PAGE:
Ultimately, this whole episode is about inclusion and freedom of expression. What kind of city and society do we want to live in? We believe in one that celebrates diversity. After the meeting was canceled on Monday night, many of those in favor of banning the books decried how their freedom of expression was being denied. Yet now, they wish to inflict that same prohibition of those who believe in different lifestyles than they do.
Again, this is not simply about banning sexually explicit materials. One can make a strong case why such materials would be inappropriate in school libraries, even those in high schools. The district has articulated a review process for such materials. So why do the protests continue? Because, sadly, this is about much more than that.
Both DePerno and Karamo are right-wing members of the Republican Party. Both are election deniers. Both are strong supporters of former President Trump, who famously campaigned on and later implemented the Muslim Ban.
On Thursday night, at Stout Middle School, where Monday’s meeting was continued, many continued to protest the inclusion of LGBT+ materials in the schools. While those against the books have proclaimed this is not about partisan politics, they were joined by Republican candidates for statewide office. Matthew DePerno, the GOP nominee for attorney general, and Kristina Karamo, the GOP nominee for secretary of state, both united with the anti-book protesters, speaking in support of removing the books in question. DePerno and Karamo received loud applause after their remarks.
Both DePerno and Karamo are right-wing members of the Republican Party. Both are election deniers. Both are strong supporters of former President Trump, who famously campaigned on and later implemented the Muslim Ban. Karamo has spread conspiracy theories about the January 6 insurrection, stating, “I believe this is completely Antifa posing as Trump supporters.” Hundreds of federal indictments have proved her wrong. DePerno is currently the subject of a criminal investigation for participating in a scheme to seize and tamper with voting machines in the 2020 election. But perhaps more importantly than all of this, they are both part of a right-wing faction of the GOP that has consistently demonized Arab and Muslim Americans. Is this who anyone in our community wants to align themselves with?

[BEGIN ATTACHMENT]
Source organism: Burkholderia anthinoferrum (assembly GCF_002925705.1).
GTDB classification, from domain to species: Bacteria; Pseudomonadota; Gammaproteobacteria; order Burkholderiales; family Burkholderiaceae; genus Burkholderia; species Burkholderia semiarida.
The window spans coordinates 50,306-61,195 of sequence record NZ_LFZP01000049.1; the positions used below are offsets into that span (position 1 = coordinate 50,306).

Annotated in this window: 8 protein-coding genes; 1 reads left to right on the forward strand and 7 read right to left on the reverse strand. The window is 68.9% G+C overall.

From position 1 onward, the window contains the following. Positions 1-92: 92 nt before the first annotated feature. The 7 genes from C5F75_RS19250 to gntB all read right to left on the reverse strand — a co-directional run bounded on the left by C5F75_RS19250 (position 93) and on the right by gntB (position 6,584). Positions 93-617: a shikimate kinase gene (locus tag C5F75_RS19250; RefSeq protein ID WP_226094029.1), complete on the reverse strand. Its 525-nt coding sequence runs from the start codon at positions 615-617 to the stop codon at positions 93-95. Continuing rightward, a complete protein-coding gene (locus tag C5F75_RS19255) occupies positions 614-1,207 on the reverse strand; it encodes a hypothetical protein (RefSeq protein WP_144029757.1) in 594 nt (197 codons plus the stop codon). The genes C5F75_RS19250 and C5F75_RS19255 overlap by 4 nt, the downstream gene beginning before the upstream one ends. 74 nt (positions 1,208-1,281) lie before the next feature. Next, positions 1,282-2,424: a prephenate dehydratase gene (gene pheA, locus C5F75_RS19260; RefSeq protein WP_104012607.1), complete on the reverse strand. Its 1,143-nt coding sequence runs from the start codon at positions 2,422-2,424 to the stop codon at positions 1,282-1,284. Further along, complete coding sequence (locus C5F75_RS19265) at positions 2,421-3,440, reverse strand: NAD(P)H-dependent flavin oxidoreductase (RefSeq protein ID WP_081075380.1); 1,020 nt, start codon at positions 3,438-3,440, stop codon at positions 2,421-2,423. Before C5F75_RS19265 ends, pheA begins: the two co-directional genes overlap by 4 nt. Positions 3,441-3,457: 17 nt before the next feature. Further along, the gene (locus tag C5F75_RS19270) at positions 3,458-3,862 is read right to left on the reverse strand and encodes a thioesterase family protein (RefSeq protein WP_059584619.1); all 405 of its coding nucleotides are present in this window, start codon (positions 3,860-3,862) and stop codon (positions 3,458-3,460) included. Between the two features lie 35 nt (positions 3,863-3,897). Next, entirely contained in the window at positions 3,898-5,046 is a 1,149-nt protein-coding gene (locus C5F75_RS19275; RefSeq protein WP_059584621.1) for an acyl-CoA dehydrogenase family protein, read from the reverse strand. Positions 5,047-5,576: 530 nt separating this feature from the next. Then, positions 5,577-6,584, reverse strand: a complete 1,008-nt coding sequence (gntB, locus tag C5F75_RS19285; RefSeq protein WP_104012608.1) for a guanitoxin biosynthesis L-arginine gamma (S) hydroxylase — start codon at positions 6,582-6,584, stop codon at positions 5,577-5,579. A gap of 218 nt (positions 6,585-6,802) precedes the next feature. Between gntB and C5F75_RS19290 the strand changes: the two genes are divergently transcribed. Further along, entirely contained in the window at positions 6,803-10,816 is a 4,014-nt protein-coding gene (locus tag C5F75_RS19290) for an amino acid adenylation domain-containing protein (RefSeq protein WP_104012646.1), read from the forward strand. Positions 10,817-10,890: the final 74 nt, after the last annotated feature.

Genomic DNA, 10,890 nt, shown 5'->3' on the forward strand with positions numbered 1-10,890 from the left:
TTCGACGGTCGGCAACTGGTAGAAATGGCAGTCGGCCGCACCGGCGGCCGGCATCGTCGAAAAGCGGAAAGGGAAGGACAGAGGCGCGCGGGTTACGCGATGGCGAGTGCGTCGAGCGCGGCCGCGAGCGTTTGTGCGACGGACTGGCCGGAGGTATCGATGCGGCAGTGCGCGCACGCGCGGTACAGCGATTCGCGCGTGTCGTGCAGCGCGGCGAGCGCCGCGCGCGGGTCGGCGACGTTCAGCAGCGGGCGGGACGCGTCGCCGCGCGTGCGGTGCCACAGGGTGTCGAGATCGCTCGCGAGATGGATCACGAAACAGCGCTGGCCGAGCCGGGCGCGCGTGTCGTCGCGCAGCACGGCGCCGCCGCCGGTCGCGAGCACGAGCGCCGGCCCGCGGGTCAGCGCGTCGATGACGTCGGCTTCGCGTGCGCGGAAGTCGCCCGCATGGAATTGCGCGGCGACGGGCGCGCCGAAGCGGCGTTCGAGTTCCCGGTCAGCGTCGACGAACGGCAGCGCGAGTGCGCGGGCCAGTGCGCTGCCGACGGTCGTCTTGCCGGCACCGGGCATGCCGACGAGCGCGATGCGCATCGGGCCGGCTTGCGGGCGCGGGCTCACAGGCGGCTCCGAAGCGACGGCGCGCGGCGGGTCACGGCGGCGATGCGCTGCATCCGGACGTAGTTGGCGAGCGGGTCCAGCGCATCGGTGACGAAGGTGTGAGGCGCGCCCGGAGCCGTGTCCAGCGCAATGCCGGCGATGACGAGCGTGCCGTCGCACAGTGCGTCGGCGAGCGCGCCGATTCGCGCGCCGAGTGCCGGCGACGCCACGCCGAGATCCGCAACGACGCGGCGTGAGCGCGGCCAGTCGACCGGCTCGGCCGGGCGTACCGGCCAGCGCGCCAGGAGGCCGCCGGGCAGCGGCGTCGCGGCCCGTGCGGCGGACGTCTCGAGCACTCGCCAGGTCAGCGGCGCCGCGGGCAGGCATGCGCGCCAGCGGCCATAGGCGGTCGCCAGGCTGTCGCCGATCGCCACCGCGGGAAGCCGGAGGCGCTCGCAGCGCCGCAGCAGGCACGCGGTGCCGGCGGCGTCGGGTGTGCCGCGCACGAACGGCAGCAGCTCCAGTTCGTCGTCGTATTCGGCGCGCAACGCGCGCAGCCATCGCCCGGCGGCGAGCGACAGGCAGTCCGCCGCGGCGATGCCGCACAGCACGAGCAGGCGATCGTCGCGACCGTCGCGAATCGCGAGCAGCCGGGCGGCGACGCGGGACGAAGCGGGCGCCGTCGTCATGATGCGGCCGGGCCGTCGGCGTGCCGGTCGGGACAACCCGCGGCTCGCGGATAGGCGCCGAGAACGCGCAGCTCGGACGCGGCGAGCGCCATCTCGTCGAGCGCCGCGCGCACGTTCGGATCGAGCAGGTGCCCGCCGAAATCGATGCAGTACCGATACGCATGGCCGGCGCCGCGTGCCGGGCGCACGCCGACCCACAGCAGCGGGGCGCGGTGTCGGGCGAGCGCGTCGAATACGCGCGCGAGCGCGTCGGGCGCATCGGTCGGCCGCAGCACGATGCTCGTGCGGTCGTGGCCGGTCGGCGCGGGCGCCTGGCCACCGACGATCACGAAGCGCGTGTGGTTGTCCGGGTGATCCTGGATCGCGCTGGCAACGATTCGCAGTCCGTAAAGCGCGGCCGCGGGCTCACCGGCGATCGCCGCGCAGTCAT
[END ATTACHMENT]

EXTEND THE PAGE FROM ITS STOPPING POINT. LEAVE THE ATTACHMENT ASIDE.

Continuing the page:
Dearborn Mayor Abdullah Hammoud and U.S. Rep. Rashida Tlaib have both warned that certain forces would attempt to divide our community and turn some Arab Americans into political pawns. On Thursday night in Dearborn, we saw that play out. Republican candidates who are part of a machine that sought to ban Muslims from entering the United States suddenly stood with Muslim Americans at a Dearborn School Board meeting, all to push an anti-diversity agenda. We wonder if DePerno and Karamo had ever visited Dearborn before tonight.
At a certain point in Thursday’s meeting, a man approached the microphone. He started to speak. “My name is Jackson Wagner. I was born in Dearborn. I’ve lived here my entire life. And I am a gay man.” After that last sentence, many in the crowd booed. Is that an action these parents want to teach their children?
Mr. Wagner continued: “Diversity has always been Dearborn’s strength. Let’s never forget that. We have schools to train students to be engaged citizens of a democracy and to coexist with people different than them. How can we teach the next generation of citizens to embrace democratic values like freedom of the press, freedom of speech and freedom of religion if we betray these principles and deny them these liberties in schools? Dearborn should be a city where everyone knows they are safe, and loved and supported.”
We could not agree more.